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Thread: Cloudy Water

  1. #1

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    Default Cloudy Water


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    My tank finished cycling about two weeks ago and I added a Bristlenose Pleco about three days ago and the water has been cloudy for the past two days. I have no nitrites and no ammonia in the tank, and I haven't checked my nitrate levels yet. I did a 5 gallon water change yesterday, I think helped a little but I am not sure. I really don't want to use chemical clarifers or anything like that, except maybe using biological clarifers.

    Any thoughts? Could my tank be going through a mini-cycle?

  2. #2

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    Quote Originally Posted by sweeneyc
    My tank finished cycling about two weeks ago and I added a Bristlenose Pleco about three days ago and the water has been cloudy for the past two days. I have no nitrites and no ammonia in the tank, and I haven't checked my nitrate levels yet. I did a 5 gallon water change yesterday, I think helped a little but I am not sure. I really don't want to use chemical clarifers or anything like that, except maybe using biological clarifers.

    Any thoughts? Could my tank be going through a mini-cycle?
    Were any fish added once the tank finished cycling or is the pleco the 1st fish being added?

  3. #3

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    It's heterotrophic bacteria. Do more water changes and gravel vacuum the gravel to remove the organics feeding it.

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    Default


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    What color is the "cloudy"

    generally: green=algae and white=bacteria bloom.

  5. #5

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    Default


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    Nope there weren't any other fish added to the tank after or before the pleco, he is the only one in there.

    The color is white.

    If I were to gravel vacuum the gravel, won't it remove a lot of the good bacteria down there as well?

  6. #6

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    Default


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    Also, heterotrophic bacteria encompasses most of the bacteria that exists in a fish tank, be they aerobic or anaerobic. Wouldn't removing that bacteria negatively impact the tank?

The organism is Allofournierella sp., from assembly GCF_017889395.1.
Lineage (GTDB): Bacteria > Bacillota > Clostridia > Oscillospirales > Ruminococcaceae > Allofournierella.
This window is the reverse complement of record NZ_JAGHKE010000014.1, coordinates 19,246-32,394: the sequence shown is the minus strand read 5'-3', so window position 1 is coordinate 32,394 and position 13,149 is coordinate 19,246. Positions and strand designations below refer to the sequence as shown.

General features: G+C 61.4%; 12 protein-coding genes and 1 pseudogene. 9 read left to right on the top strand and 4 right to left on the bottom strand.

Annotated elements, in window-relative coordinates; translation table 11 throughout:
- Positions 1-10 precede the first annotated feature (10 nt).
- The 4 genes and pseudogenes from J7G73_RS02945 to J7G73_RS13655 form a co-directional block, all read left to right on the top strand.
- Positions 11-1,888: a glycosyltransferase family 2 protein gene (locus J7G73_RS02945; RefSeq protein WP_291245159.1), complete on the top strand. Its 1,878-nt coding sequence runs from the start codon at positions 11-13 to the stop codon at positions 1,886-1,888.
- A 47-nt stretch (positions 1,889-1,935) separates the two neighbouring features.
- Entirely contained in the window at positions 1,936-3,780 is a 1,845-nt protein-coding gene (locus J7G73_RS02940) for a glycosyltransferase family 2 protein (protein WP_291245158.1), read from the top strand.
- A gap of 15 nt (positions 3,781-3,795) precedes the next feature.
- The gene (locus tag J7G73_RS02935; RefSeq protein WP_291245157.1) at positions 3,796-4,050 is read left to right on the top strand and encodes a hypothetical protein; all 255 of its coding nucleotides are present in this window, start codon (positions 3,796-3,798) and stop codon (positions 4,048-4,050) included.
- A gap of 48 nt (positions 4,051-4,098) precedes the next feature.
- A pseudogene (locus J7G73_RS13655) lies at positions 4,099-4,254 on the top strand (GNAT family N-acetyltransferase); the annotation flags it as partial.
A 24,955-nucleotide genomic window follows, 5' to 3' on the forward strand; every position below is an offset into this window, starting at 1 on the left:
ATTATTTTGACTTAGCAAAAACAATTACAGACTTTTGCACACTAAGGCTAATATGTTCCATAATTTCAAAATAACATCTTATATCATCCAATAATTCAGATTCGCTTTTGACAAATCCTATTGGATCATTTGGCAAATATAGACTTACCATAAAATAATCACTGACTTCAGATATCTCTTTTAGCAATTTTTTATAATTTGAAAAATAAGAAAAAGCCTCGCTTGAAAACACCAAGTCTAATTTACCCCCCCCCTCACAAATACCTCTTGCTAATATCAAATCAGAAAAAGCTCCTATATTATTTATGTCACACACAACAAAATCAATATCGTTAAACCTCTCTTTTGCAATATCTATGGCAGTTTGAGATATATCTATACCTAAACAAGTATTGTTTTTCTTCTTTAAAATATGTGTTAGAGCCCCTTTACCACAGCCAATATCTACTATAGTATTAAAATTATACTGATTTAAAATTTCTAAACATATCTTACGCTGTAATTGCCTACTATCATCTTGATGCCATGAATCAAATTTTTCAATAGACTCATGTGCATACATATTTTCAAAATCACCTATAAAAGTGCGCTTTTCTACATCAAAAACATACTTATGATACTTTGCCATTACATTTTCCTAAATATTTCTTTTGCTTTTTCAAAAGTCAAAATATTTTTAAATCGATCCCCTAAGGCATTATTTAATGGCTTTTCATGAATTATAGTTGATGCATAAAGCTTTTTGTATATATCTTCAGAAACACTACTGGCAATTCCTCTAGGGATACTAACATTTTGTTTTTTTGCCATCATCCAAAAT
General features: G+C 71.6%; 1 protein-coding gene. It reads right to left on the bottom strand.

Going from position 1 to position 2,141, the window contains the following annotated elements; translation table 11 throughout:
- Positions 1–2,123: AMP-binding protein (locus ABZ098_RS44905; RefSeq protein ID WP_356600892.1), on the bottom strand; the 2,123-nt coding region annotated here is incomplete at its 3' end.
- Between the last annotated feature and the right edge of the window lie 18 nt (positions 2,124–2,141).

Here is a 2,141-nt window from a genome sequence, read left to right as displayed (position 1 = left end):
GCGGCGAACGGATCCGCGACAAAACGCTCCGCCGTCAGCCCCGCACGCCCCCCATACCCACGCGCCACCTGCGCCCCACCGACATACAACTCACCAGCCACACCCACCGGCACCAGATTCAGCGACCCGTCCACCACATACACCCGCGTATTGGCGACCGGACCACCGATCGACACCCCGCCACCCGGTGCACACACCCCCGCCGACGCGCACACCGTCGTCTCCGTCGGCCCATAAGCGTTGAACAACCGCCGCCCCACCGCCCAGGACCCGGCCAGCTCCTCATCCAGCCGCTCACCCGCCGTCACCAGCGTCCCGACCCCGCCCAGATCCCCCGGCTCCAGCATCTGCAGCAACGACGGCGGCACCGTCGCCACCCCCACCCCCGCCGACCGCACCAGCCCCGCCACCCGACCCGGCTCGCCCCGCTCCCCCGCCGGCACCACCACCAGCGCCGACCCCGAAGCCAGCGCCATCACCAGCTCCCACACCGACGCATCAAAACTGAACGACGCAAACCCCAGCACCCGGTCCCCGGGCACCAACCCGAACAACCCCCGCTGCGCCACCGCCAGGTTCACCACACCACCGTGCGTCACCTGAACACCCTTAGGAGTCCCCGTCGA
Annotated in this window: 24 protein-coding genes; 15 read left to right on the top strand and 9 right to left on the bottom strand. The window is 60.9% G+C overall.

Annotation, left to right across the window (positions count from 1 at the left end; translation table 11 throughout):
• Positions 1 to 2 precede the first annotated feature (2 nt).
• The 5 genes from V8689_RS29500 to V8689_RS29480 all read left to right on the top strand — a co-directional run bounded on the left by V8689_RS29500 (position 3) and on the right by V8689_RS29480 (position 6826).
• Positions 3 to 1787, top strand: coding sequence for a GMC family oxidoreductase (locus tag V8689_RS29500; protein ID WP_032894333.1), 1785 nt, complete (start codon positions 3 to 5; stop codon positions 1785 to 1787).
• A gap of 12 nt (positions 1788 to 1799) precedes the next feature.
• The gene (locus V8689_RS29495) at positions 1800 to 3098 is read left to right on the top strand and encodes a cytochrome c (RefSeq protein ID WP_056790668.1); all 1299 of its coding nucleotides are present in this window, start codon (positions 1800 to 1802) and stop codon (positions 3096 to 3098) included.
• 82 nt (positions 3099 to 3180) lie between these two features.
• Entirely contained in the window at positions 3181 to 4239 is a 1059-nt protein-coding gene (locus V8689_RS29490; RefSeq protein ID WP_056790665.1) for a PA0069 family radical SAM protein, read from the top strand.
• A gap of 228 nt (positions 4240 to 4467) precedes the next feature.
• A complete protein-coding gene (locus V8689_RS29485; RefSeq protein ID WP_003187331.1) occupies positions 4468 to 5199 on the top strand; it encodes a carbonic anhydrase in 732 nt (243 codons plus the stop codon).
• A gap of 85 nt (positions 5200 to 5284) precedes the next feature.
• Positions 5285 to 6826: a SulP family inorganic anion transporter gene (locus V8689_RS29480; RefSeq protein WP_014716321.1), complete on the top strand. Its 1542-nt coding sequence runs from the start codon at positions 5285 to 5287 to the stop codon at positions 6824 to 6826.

7. #7

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    Autotrophic bacteria is the one we strive for when cycling the aquarium. The ones that consume ammonia at a higher rate and consume nitrites.

    Heterotrophic bacteria produces at a much faster rate than autotrophic bacteria, and take up the space of autotrophic bacteria.

    http://www.fishforums.net/index.php?...oms-explained/

    Reducing the amount of organic waste in your tank is the ultimate solution to treating a bacterial bloom, and avoiding a build up of organic waste in the tank is the best way to prevent a bloom. The best way to do this is to maintain a regular aquarium husbandry routine involving water changes and substrate vaccuuming.
    Last edited by Rocksor; 01-03-2013 at 05:22 PM.

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    Question


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    Quote Originally Posted by sweeneyc
    My tank finished cycling about two weeks ago and I added a Bristlenose Pleco about three days ago
    What ammonia source fed your BB inbetween the completion of the cycle and the addition of the pleco?
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  9. #9

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    Default


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    ah okay sounds good. so by removing the physical waste in the bottom of my tank it will reduce the Heterotrophic bacteria? Why is that type of bacteria bad? Is not consuming the physical waste a good thing as well?

  10. #10

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    Default


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    well I dosed with the pure ammonia source I had in the beginning when I was cycling, but I did not do it as regularly as I should have been. I probably dosed the amount needed every two days.

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